Mittwoch, 1. Januar 2014

New Year noodle soup

We started the New year with a bowl of leftovers. Yesterday evening we had a late dinner: our alltime favorite hot-pot/nabe dish. It is so nice and cosy to sit around the table, chat and fish for a piece of meat or a mushroom or vegetable from time to time...
Hot-pot is so easy to prepare, can be prepared well in advance and it takes time to be consumed.
Basic ingredients are a chicken broth (very light, not salted but spiced up with bonito flakes. I used the flakes to prepare a Ponzu sauce and let the squeezed flakes soak in the warm broth for 30 minutes, filtered the broth).

The broth was kept in a bigger pot over a gas burner on top of the table.
In went:

Just to be dipped in and to be eaten after 1 minute max.
  • beef, loin, fatty, sliced thinnly 
  • pork, loin, sliced thinnly
  • young chard leaves (chard is still growing in my raised bed)
  • rucola leaves
 Should be simmered a little longer:
  • mushrooms: oyster, king oyster, enoki, shimei,
  • daikon radish cut into rounds (to be let simmering until the very end 2h +)
  • spring onions, cut into longer pieces
  • carrots cut into flower shaped rounds
  • snow peas

I prepared sesame sauce and ponzu sauce especially nice with the meat.
Sides: pickled daikon, quick pickled cabbage, carrots and bell peppers, smoked oysters in mustard-spring onion sauce.

Today we just had some mushrooms, long simmered daikon and some deeply flavored broth left over. The meat was gone... I added some more water to the broth and a little salt and soy sauce and a sip sake.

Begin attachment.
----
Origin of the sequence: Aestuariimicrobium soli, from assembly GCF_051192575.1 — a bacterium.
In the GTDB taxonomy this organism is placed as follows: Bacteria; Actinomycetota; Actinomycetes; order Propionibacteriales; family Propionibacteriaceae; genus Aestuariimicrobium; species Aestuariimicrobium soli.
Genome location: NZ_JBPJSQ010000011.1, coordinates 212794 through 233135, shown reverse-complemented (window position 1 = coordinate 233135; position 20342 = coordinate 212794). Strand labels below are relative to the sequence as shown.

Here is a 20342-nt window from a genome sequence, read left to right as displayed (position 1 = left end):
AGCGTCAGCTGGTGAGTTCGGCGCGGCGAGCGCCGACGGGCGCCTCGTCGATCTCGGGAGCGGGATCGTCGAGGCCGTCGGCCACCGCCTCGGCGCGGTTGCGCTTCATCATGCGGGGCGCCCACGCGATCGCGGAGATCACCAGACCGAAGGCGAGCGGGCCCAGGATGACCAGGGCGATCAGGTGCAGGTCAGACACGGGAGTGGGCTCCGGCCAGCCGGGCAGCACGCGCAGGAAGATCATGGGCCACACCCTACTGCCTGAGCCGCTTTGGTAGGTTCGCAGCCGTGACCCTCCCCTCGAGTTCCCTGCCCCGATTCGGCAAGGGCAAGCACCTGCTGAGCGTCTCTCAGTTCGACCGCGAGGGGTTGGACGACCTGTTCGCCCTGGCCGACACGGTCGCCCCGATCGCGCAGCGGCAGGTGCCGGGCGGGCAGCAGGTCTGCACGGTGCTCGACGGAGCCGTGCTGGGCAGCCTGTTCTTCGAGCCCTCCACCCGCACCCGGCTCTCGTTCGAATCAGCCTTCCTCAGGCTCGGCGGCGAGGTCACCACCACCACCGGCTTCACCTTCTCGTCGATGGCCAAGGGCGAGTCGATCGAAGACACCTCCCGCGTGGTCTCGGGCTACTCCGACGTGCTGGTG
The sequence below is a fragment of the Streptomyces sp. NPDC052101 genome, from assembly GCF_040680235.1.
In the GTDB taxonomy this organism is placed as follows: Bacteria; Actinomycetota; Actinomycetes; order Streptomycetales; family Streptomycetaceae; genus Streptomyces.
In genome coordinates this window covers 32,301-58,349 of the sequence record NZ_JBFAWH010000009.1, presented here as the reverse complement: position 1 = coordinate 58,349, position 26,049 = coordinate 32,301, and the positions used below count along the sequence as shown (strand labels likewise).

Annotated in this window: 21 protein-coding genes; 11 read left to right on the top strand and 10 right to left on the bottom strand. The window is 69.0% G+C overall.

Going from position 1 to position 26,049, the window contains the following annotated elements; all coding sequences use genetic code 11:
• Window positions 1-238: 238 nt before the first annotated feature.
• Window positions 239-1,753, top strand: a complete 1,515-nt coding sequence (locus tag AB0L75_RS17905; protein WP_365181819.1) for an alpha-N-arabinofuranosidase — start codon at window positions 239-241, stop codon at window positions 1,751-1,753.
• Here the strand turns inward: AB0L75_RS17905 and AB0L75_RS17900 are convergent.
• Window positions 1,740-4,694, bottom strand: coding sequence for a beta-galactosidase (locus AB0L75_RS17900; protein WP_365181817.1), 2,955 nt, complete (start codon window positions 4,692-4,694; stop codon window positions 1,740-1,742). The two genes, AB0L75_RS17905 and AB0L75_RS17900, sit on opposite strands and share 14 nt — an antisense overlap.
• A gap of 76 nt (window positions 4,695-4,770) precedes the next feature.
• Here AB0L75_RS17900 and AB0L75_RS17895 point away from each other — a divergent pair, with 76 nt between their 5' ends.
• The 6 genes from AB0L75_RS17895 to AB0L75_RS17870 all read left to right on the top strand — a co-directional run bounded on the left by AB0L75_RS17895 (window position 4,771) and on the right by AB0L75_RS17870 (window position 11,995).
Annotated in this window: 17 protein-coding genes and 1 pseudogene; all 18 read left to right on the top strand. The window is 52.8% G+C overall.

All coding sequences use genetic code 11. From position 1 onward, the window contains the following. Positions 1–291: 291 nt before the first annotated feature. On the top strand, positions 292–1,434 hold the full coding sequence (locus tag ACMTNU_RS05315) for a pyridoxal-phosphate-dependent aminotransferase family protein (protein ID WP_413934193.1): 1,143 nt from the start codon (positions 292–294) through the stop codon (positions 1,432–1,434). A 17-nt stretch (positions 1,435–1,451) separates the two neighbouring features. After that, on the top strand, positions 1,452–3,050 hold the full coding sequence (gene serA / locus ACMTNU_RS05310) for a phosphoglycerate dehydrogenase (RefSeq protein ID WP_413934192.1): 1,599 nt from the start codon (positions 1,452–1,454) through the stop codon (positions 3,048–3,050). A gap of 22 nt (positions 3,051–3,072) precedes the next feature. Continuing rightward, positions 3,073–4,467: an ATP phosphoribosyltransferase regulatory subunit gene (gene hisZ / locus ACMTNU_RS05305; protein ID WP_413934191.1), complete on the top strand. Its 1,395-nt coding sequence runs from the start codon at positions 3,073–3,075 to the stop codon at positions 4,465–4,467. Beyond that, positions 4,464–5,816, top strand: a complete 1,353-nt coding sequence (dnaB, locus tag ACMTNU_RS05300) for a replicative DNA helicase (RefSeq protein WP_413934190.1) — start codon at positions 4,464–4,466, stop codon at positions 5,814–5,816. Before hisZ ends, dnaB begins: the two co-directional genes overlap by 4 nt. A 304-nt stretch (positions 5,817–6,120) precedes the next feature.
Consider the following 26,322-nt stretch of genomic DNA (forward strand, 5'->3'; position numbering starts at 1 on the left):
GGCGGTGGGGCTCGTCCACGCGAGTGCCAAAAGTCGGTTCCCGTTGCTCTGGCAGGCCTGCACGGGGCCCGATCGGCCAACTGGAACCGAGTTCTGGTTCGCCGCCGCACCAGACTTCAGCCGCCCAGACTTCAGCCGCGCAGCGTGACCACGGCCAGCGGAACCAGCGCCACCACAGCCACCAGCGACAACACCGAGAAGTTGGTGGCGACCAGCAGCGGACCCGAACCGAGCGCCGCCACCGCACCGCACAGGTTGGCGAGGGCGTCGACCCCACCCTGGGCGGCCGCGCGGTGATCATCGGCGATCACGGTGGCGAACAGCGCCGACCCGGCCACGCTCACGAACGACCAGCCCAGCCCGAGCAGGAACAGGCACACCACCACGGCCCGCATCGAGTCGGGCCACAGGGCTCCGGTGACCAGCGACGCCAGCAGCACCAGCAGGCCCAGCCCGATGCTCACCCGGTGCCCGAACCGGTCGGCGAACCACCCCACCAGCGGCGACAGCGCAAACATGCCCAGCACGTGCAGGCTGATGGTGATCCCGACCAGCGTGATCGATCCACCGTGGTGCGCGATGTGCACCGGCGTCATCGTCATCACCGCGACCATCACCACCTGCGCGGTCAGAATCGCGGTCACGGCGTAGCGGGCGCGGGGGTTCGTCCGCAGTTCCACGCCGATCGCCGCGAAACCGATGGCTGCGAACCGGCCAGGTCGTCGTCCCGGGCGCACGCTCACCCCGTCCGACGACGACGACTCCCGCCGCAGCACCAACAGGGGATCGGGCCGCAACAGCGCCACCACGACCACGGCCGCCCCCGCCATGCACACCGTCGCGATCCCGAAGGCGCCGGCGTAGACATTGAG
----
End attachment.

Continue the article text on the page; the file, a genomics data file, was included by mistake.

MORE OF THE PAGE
Boiled 2 eggs and deep-fried 100 g tofu, sliced some leek, cut a few snow peas into strips and harvested some more chard leaves, cooked some soba and here we are - super delicious noodle soup:

Happy New Year!


Hiroyuki hat gesagt…

Happy New Year!

Broth from chicken, beef, and pork? That sounds very delicious!

As for us, we had toshikoshi soba and toshitori zakana (salmon) on New Year's Eve, and had o-zoni and osechi (almost all of which are store-bought) on New Year's Day, like we usually do.

Fräulein Trude hat gesagt…

As I read in a newspaper most Japanese buy their osechi and they don't even like to eat osechi, it is just to keep up the traditions. Best liked are the black beans. There was once a traditional german new years dish I also don't like to eat: carp. Carp scales are lucky items (more money the upcoming year). Kind of a lost tradition, maybe older folks still eat them.